We’re growing evermore conscious of our carbon footprint and driving economically was just one of the recent car related new year's resolutions that we made this year. Whilst the electric age of cars is very much upon us, for some drivers it is still not a realistic or affordable option to lease an electric car. With that it in mind, it is still important for all of us to try and minimise our environmental impact whilst driving, with the benefit also being a smaller amount of cash going on fuel!
These techniques, commonly known as 'hypermiling' should help you towards becoming a more efficient, economical driver. We’ve compiled a list of some of our top tips, and how you can achieve them!
This is important to keep your car well maintained at all times, but especially before long distance trips. Under-inflated tyres will make the car use more fuel and therefore run less economically over the same distance. It’s also important to make sure that the tyres are inflated to match the loads you’re carrying. To find out the correct tyre pressures for your car, check your handbook or some cars will have this information on the inside of the driver or passenger doors.
A massive reason for this is for your safety and for the safety of those on the road with you. However, sticking to speed limits will also save you fuel. The faster you’re going the more fuel you’re using, and the difference between 70mph and 80mph can be a 25% increase in fuel use!
You wouldn’t keep the heating on in your house constantly, so don’t in your car. Dress appropriately for the weather and don’t just rely on the cars heating or air conditioning. Keeping the air con on puts an extra load on the engine, and yep, you guessed it, uses up more fuel. Using the air con at regular intervals insures it stays working nicely and doesn’t get any smelly build-up, but just be smart with it… if you’re trying to save on fuel this is any easy solution.
Weight effects economy, so if you’ve got a roof rack with bikes, or even a car with a sun roof, that’s all extra weight that’s making the car work harder. Roof boxes also create wind resistance and a drag effect that makes the car a lot less efficient. So even though sometimes it's a bit of a faff and you can't be bothered, make the effort to remove roof boxes and bike racks when not in use - it'll be worth it in the long run!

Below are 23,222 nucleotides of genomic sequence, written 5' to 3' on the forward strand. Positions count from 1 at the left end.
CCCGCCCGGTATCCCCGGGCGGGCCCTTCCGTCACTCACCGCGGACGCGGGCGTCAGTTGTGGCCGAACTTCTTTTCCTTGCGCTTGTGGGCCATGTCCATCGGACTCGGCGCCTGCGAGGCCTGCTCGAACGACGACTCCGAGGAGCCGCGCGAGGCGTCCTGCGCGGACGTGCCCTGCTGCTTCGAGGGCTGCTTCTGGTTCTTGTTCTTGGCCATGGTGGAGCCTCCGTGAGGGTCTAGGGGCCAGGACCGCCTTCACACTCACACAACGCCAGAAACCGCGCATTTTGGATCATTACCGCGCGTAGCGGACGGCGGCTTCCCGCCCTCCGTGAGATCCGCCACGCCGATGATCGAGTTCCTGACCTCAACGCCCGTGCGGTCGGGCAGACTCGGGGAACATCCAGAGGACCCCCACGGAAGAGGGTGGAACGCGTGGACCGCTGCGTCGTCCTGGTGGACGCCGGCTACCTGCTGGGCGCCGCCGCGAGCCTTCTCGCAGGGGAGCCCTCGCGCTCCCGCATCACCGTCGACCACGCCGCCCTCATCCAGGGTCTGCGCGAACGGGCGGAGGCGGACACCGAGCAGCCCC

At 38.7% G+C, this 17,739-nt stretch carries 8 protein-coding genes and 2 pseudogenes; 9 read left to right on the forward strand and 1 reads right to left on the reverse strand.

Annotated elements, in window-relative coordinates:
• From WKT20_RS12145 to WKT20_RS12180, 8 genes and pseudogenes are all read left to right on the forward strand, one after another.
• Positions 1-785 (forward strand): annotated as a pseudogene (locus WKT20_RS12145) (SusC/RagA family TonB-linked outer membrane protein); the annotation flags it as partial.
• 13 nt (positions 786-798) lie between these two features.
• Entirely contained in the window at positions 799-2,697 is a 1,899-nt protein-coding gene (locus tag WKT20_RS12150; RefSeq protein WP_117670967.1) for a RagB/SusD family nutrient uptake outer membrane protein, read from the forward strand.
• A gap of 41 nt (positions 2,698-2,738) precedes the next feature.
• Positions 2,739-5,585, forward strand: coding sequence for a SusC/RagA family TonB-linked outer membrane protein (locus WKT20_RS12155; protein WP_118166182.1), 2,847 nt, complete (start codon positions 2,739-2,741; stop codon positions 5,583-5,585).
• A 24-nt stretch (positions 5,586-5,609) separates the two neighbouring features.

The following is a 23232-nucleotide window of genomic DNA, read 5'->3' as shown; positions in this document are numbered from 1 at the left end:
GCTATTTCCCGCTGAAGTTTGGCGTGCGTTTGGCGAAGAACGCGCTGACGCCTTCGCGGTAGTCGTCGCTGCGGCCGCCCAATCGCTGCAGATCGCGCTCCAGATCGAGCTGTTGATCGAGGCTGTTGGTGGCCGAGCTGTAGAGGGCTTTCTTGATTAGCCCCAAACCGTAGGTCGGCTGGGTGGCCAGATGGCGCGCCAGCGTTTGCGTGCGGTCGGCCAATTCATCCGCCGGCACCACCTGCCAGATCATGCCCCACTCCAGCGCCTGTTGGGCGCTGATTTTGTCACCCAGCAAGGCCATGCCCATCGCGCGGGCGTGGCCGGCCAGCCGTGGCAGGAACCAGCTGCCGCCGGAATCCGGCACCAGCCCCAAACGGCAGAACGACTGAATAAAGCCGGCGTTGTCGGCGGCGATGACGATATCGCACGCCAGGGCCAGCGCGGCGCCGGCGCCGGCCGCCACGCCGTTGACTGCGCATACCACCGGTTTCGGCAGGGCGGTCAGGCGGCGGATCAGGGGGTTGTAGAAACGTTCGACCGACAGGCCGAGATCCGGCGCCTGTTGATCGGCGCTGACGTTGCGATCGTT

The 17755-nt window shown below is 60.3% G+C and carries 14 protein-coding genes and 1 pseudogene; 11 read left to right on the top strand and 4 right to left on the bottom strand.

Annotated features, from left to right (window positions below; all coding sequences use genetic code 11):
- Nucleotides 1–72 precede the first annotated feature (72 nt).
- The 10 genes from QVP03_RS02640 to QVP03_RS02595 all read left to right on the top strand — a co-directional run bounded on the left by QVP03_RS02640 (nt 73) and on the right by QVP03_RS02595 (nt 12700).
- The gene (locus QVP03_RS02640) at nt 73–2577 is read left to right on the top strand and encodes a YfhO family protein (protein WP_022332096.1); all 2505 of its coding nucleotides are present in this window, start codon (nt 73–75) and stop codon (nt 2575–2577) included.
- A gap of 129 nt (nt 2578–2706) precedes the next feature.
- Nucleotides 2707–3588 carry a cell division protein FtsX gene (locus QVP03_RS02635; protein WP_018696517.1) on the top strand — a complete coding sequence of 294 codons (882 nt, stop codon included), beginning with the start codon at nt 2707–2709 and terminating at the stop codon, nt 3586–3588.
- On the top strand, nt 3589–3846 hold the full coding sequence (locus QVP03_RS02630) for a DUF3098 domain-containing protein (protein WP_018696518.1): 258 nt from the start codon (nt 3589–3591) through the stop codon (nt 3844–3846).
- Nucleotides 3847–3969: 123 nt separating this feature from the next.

With similar logic to the bike rack, a load of extra weight in the car is going to make it less efficient and cost you more in the long run. So don't keep stuff in your boot unnecessarily, and when you are carrying more, remember to adjust your tyre pressures!
Plan as far ahead as possible and pre-empt any potential hazards. Even though we know it’s sometimes unavoidable, try to keep momentum going as much as possible rather than doing lots of stop/start driving. It's also important that you anticipate changes in speed and don’t accelerate or brake harshly where avoidable. If you can, go up and down through the gears smoothly rather than making block changes and being left caught unprepared if you need to change speed quickly. These rapid speed changes will mean that your engine spins faster, and the harder your engine has to work, the more fuel it uses.
Motorways are the best roads for fuel efficient driving, as the driver sticks to a largely consistent speed with minimal harsh accelerating and breaking. This lack of start/stop driving may take you on a longer route, but will positively affect your MPG overall.
As intelligent as these systems are, they can’t predict regular gradient changes on the road. Therefore it will keep the power on for longer than you would if you were controlling the throttle yourself.
As stated by the RAC, their advice is to change up through gears as quickly as you can whilst keeping the revs as low as possible. Their advice being around 2000 rpm - just make sure you keep within the speed limit.
As much as we might like them, big, clunky and heavy shoes can reduce our sensitivity to the throttle and make us a bit more (get ready for the pun) heavy footed.
One thing is for sure, sitting about in your car chatting with the engine running is not great for fuel use. If you know you’re going to sit still for more than a few minutes, switch the engine off. A common misconception is that you have to leave the car idling for a while to warm the engine. This is not the case as the engine warms up much faster whilst driving… just take it easy and remember that it's illegal and unsafe to drive off with ice or snow on your car.
Whilst the instinct to switch off your engine at every possible moment may now be there, make sure you’re not doing it all the time whilst in traffic - unless your engine is warm and you expect to be sat there for a few minutes. Ignoring this will really hammer your cars battery. If you have the option, go for a car with stop/start functions – where the car will only switch off it knows it is capable of switching back on again.
Lots of short trips mean the engine can’t warm up properly and therefore perform as well as it might. Short journeys are much more intensive on the engine due to this. So, rather than 3 short trips throughout the day, combine them all together and save time! Even better, combine them with friends, colleagues or family!
Want a little extra help? You could always also install a lightfoot device – which uses visual and audio prompts to help you drive more economically. See how our Mercedes-AMG A 35 performed using the device here.
Do you have any hypermiling tips that we've not mentioned? Let us know!
* All vehicle images and car descriptions on this site are for illustration and reference purposes only and are not necessarily an accurate representation of the vehicle on offer.
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